I’ve developed a shallow habit to try to understand the wind, and for a time, hoped it would speed my sea breeze reckoning. Like many modern sailors I routinely visit a handful of weather and wind forecasting websites many times before going out for a sail. I prefer the sites that show a map of the region, color coded for wind velocity, and with arrows to show wind direction. I print the pages showing what to expect for at least as many hours as we’ll be on the water.
But while wind models do well predicting wind speeds and angles from large, jet-stream-driven high and low pressure systems, they struggle mightily with local thermal conditions. Most models can’t show sea breeze effects for two reasons: (1) they haven’t integrated enough sensors and data sources into the weather computer networks, and (2), the variables that cause local conditions and changes are hard to program into software that thinks regionally. For example, how does a programmer in Texas account for the heating from concrete roads and buildings in a shoreline city in Wisconsin? A couple of thermal degrees over a couple of miles can matter a lot. It’s a simple question of resolution. Weather models are generally low resolution, and local factors that set up local conditions often happen in finer resolution than the models can handle. A local forecaster has the benefit of his/her own observations to be able to override the model’s coarse prediction, but rarely from a position on the water.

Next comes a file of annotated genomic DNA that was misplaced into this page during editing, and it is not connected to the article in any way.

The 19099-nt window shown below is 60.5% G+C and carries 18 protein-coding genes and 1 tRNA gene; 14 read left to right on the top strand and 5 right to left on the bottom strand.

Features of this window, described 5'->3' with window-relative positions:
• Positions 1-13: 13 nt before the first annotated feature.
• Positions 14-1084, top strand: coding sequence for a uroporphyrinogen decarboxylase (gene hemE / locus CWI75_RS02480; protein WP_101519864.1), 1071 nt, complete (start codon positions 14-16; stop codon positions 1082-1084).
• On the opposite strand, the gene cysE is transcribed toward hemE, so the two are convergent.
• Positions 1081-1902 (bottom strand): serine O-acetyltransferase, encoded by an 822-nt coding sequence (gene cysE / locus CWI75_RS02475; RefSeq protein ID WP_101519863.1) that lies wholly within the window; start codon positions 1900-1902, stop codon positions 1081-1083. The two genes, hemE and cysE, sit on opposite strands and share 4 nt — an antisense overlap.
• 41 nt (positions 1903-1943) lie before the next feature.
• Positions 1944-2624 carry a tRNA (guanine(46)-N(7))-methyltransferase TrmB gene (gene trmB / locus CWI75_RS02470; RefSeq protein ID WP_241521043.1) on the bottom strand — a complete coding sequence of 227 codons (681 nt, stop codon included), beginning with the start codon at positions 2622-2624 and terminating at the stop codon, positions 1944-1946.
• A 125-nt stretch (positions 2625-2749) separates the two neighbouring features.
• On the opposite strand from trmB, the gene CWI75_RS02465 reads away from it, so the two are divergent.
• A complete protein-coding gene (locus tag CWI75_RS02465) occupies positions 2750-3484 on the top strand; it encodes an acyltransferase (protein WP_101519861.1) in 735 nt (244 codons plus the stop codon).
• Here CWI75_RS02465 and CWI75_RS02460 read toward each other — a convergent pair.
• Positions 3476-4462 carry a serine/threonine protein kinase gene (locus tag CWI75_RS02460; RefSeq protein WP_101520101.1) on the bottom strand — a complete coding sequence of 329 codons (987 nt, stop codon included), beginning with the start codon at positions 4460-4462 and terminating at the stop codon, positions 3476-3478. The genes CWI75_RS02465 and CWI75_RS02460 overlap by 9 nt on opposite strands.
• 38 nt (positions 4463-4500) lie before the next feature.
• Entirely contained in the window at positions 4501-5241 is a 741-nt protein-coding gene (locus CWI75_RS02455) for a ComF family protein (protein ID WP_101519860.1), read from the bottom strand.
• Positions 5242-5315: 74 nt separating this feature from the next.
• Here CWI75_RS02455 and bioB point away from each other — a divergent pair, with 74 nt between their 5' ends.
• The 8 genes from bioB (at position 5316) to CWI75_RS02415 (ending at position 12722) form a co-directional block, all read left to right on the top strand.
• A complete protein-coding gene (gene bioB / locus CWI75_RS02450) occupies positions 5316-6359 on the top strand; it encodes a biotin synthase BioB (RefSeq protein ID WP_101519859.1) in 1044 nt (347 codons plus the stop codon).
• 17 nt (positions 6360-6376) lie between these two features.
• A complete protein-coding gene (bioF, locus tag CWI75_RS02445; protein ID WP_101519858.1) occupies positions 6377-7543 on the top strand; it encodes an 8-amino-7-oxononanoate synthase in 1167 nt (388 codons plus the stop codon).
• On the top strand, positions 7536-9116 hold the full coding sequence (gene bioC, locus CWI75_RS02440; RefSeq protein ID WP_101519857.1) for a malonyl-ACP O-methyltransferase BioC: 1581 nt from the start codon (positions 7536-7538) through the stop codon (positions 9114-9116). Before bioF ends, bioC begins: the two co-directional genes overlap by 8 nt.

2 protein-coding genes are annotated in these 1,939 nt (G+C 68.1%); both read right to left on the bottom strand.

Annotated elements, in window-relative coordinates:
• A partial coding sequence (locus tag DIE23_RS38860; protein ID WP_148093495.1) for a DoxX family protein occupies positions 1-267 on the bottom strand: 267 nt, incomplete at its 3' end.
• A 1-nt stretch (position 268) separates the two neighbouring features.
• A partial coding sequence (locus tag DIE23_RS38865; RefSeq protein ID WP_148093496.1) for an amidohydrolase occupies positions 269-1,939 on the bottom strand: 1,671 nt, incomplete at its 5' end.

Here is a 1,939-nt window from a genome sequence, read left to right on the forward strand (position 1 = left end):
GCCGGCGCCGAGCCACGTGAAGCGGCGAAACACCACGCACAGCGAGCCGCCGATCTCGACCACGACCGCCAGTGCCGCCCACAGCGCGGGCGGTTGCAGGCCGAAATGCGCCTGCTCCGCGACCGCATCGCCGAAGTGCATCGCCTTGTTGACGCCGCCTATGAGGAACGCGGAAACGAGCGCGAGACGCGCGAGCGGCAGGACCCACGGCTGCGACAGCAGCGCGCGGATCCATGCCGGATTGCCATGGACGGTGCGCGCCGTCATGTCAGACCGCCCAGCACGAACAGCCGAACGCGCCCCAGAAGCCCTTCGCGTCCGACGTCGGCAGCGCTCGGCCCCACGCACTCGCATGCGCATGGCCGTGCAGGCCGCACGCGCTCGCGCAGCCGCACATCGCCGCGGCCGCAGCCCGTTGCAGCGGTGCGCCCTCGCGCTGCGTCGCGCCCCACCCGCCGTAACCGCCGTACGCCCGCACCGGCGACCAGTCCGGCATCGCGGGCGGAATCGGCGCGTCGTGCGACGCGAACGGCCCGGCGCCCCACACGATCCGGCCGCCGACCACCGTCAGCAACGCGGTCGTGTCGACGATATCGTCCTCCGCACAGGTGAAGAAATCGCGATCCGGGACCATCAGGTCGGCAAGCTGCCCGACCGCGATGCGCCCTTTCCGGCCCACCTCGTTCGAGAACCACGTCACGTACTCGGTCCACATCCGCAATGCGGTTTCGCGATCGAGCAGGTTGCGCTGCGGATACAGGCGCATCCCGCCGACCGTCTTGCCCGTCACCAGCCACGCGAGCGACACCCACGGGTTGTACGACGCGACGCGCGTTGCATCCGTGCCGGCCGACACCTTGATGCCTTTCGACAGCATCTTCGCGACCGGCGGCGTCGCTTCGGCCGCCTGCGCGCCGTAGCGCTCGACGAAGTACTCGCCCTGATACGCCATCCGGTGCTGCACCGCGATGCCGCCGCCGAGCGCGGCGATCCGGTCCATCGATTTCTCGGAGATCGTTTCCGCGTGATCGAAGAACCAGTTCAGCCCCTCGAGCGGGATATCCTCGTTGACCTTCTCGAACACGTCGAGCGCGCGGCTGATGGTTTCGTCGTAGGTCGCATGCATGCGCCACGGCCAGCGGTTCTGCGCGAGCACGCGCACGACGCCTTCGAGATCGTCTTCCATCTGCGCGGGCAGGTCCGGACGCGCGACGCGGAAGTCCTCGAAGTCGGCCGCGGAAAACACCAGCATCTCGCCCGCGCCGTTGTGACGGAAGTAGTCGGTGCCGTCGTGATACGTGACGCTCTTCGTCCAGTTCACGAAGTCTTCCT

In this year’s Race to Mackinac, forecasters attempted to tackle the resolution problem by using a derivative of Nate Silver’s now famously accurate statistical election prediction method, combining many weather models and the voices of many local forecasters into a crowdsourced prediction. The forecast called for small high pressure systems mid-course that would bring light and variable winds on the lake, and that would force the fleet to either the east or western shore where the only decent breeze would be thermal. The models were generally right at a high level, but still lacked local precision. For example, sailors wondered how far from shore was ‘in-shore’ and what would happen the next day, or around the next bend. A quarter mile and fifteen minutes mattered during the race, but couldn’t be seen in the model.
Eventually computers and software may catch up. The day when all sailboat instrument wind readings will be sent to the internet to be integrated with other data may not be far away.